Data networking changes and the SDN shift
Data networking is changing. Virtualization, the process of generating a virtual version of resources like applications, servers, and networks, is much more common. Complex, virtualized applications require more agile support along with customer demand for a reduced cost.
IT agility evolves and new data center architecture gets explored. Enterprises strive to speed up the delivery of technology services and retain control over IT while also streamlining complexity and cutting cost.
Enterprises and developers need new physical infrastructure as soon as possible. They no longer have the luxury of waiting weeks or more for that infrastructure to be purposed and provisioned. IT groups must meet changing marketplace conditions and their customers’ expectations in hours or minutes.
Network architecture is changing as customers want architecture that’s easier to deploy and manage. This demand on network architectures is propelling a shift away from traditional networking and over to software-defined networking (SDN).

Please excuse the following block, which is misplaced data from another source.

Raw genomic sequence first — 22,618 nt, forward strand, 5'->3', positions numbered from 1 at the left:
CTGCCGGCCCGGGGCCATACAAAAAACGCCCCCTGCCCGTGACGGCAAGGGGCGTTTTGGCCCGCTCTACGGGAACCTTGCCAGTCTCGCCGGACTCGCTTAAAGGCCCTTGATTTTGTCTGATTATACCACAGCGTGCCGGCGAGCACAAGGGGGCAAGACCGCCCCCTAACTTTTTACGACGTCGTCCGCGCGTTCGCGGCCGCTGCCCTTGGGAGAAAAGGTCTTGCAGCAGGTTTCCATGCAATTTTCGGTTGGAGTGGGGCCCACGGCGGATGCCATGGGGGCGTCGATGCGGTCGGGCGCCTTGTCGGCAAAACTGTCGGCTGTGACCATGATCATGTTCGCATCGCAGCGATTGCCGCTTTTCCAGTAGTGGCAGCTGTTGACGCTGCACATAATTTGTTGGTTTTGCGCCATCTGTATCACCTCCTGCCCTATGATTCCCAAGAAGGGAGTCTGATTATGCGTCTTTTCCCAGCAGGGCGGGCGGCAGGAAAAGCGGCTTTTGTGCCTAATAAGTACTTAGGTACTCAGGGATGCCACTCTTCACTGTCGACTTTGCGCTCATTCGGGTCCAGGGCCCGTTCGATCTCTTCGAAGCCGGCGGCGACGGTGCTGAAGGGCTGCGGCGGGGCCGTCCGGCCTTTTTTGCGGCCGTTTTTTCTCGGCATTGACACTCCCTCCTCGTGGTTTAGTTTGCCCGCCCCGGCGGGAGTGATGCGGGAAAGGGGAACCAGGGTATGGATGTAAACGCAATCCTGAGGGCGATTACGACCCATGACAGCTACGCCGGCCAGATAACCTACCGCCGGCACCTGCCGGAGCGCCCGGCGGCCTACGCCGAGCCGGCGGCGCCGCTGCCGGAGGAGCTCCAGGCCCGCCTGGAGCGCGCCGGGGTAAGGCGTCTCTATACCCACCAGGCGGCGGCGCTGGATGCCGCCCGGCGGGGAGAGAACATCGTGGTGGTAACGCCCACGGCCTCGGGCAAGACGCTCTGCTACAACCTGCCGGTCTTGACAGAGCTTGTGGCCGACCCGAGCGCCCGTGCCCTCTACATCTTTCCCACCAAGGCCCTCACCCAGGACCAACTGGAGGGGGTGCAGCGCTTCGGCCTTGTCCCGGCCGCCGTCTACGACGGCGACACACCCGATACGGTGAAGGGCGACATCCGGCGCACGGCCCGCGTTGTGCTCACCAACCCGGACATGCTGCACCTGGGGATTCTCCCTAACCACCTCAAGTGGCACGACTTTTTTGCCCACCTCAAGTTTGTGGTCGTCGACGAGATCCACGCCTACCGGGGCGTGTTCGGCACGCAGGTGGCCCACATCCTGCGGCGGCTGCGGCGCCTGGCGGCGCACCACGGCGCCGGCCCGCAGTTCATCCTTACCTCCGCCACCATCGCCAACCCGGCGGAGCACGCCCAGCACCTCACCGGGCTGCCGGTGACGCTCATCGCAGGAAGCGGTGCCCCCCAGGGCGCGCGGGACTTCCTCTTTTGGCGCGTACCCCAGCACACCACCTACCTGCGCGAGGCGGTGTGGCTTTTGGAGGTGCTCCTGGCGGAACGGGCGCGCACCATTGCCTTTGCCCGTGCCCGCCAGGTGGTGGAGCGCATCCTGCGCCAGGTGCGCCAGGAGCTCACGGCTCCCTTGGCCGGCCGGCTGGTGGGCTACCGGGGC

One solution for improving IT agility is implementing a software-defined data center (SDDC) architecture.
What's a SDDC?
Techopedia defines a SDDC as “a type of data repository [where] all data center resources and services are provisioned, monitored and managed through software-based techniques and processes”.1 This data repository allows management and control of the data center’s software, hardware and additional IT ops using automation. Techopedia notes that a SDDC is often “an enterprise class data center using cloud computing and virtualization techniques” and that SDDCs often “have server virtualization, storage virtualization, and network virtualization”.1 Software can be used to manage these virtualization components, providing centralized and integrated resource management.
What are the benefits of server virtualization and a SDDC?